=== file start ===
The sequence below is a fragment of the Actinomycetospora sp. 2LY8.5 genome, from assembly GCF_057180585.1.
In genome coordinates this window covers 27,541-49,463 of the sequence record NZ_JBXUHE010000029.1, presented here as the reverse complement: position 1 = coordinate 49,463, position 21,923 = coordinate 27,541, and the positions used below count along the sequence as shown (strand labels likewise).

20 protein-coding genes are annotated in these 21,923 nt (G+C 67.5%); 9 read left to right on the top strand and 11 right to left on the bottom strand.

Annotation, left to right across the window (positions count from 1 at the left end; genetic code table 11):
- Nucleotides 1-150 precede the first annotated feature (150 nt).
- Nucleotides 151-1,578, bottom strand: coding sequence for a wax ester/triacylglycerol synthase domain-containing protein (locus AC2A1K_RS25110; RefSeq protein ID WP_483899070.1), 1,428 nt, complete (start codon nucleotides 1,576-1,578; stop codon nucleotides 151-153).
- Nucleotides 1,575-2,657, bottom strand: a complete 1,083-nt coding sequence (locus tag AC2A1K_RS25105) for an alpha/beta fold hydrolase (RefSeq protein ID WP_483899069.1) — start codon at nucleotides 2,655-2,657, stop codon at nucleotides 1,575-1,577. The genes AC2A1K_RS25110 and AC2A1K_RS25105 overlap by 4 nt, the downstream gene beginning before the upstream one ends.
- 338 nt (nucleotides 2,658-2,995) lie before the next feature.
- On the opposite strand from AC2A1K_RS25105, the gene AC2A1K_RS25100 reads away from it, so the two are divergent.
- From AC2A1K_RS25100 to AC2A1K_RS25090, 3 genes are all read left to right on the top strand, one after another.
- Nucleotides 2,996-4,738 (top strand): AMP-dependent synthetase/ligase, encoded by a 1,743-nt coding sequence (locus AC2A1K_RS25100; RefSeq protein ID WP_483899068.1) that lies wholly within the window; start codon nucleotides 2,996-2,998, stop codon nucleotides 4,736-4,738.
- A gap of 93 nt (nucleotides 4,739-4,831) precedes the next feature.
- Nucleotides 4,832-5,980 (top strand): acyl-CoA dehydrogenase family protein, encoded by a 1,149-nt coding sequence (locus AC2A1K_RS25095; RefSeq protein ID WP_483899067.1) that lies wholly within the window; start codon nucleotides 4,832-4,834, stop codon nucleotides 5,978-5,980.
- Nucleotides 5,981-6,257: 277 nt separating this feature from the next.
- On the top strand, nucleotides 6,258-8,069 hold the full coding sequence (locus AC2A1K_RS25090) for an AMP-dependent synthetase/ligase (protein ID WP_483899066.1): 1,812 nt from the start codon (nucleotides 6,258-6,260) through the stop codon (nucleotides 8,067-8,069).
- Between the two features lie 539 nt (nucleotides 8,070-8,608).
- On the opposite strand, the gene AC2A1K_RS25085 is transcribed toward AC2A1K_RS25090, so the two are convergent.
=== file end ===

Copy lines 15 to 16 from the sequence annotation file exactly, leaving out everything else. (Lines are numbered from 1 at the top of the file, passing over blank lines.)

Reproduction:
- On the top strand, nucleotides 6,258-8,069 hold the full coding sequence (locus AC2A1K_RS25090) for an AMP-dependent synthetase/ligase (protein ID WP_483899066.1): 1,812 nt from the start codon (nucleotides 6,258-6,260) through the stop codon (nucleotides 8,067-8,069).
- Between the two features lie 539 nt (nucleotides 8,070-8,608).